Mind Pollution for Reading Rebels

Lindsay Beyerstein has started a Banned Books meme. Here are the books from the ALA’s Top 100 Challenged Books that I have used to dirty my delicate brain.

1. Scary Stories (Series) by Alvin Schwartz
2. Daddy’s Roommate by Michael Willhoite
3. I Know Why the Caged Bird Sings by Maya Angelou

4. The Chocolate War by Robert Cormier
5. The Adventures of Huckleberry Finn by Mark Twain
6. Of Mice and Men by John Steinbeck

8. Forever by Judy Blume
9. Bridge to Terabithia by Katherine Paterson
10. Alice (Series) by Phyllis Reynolds Naylor

12. My Brother Sam is Dead by James Lincoln Collier and Christopher Collier
13. The Catcher in the Rye by J.D. Salinger
14. The Giver by Lois Lowry

16. Goosebumps (Series) by R.L. Stine
17. A Day No Pigs Would Die by Robert Newton Peck
18. The Color Purple by Alice Walker

19. Sex by Madonna
20. Earth’s Children (Series) by Jean M. Auel
21. The Great Gilly Hopkins by Katherine Paterson

22. A Wrinkle in Time by Madeleine L’Engle
23. Go Ask Alice by Anonymous
25. In the Night Kitchen by Maurice Sendak

26. The Stupids (Series) by Harry Allard
27. The Witches by Roald Dahl
29. Anastasia Krupnik (Series) by Lois Lowry

32. Blubber by Judy Blume
33. Killing Mr. Griffin by Lois Duncan
35. We All Fall Down by Robert Cormier

37. The Handmaid’s Tale by Margaret Atwood
38. Julie of the Wolves by Jean Craighead George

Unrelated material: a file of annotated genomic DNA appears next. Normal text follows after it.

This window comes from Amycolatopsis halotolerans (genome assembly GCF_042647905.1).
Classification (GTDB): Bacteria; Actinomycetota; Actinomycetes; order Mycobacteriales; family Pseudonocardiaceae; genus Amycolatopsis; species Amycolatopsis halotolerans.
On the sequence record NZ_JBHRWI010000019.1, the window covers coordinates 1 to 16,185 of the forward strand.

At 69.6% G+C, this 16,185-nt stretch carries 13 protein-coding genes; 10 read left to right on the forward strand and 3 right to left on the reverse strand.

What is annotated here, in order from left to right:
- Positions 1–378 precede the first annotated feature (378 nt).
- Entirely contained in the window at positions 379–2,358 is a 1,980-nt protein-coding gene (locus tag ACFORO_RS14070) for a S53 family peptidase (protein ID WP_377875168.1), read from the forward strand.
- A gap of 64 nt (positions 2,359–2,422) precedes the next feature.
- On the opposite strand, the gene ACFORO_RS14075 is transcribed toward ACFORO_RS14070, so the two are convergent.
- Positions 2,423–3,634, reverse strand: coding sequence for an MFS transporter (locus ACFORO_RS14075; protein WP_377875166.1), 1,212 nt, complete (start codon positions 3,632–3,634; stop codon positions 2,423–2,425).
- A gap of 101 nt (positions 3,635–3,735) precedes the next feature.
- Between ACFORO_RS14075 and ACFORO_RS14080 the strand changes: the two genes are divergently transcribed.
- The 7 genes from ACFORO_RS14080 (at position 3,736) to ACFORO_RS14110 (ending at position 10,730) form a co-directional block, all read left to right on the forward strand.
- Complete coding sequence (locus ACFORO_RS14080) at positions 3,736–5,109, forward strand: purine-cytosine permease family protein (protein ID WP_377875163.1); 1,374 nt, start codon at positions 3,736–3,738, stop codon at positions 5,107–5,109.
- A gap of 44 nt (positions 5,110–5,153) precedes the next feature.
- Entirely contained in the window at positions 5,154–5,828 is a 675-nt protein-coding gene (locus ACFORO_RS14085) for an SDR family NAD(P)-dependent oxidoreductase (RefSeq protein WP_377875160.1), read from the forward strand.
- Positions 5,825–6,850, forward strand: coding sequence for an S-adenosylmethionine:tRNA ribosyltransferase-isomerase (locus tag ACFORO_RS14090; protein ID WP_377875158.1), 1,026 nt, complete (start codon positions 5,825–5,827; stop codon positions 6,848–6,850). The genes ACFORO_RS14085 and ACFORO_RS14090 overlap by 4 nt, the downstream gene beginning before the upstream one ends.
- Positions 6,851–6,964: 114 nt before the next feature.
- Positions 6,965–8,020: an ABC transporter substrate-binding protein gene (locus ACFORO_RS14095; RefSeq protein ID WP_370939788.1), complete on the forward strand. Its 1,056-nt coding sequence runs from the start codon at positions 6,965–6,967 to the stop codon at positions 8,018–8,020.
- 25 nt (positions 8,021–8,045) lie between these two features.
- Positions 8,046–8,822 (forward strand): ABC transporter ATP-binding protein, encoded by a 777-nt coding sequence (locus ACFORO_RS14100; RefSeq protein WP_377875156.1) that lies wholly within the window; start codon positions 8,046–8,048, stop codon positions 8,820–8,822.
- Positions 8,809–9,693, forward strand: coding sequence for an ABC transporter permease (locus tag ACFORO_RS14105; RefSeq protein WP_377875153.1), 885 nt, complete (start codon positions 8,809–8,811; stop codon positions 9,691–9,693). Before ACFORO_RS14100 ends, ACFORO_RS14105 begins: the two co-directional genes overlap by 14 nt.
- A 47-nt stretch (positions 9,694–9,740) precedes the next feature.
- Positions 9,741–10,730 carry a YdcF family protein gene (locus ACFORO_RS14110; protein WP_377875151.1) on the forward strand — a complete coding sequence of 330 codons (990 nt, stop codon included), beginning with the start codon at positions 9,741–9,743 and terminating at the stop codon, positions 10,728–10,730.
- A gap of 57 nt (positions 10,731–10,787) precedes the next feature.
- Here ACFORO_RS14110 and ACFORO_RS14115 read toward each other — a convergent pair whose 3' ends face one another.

39. The Bluest Eye by Toni Morrison

40. What’s Happening to my Body? Book for Girls: A Growing-Up Guide for Parents & Daughters by Lynda Madaras
41. To Kill a Mockingbird by Harper Lee
42. Beloved by Toni Morrison

43. The Outsiders by S.E. Hinton
44. The Pigman by Paul Zindel
45. Bumps in the Night by Harry Allard

46. Deenie by Judy Blume
47. Flowers for Algernon by Daniel Keyes
49. The Boy Who Lost His Face by Louis Sachar

51. A Light in the Attic by Shel Silverstein
52. Brave New World by Aldous Huxley
53. Sleeping Beauty Trilogy by A.N. Roquelaure (Anne Rice)

55. Cujo by Stephen King
56. James and the Giant Peach by Roald Dahl
57. The Anarchist Cookbook by William Powell

59. Ordinary People by Judith Guest
60. American Psycho by Bret Easton Ellis
62. Are You There, God? It’s Me, Margaret by Judy Blume

64. Athletic Shorts by Chris Crutcher
65. Fade by Robert Cormier
66. Guess What? by Mem Fox

67. The House of Spirits by Isabel Allende
68. The Face on the Milk Carton by Caroline Cooney
69. Slaughterhouse-Five by Kurt Vonnegut

70. Lord of the Flies by William Golding
71. Native Son by Richard Wright
72. Women on Top: How Real Life Has Changed Women’s Fantasies by Nancy Friday

73. Curses, Hexes and Spells by Daniel Cohen
76. Where Did I Come From? by Peter Mayle
77. Carrie by Stephen King

78. Tiger Eyes by Judy Blume
83. The Dead Zone by Stephen King
84. The Adventures of Tom Sawyer by Mark Twain

85. Song of Solomon by Toni Morrison
88. Where’s Waldo? by Martin Hanford
95. Girls and Sex by Wardell Pomeroy

96. How to Eat Fried Worms by Thomas Rockwell
100. Jump Ship to Freedom by James Lincoln Collier and Christopher Collier

Being a pre-service teacher and voracious reader with an interest in Young Adult Fiction makes this list an odd one. I count 68, but I’m tired.

Chuck’s list is complete with interesting commentary on challenged books.

13 comments for “Mind Pollution for Reading Rebels

  1. September 28, 2005 at 4:48 pm

    Heather Has Two Mommies is less challenged than Daddy’s Roomate and I have read both. Heather Has Two Mommies talks more specifically about invitro fertilization and body parts etc. which is why I would have thought more parents would have had a hayday with it. I know they did, but it is strange that one is more censored than the other. You would think they would go hand in hand.

  2. September 28, 2005 at 4:54 pm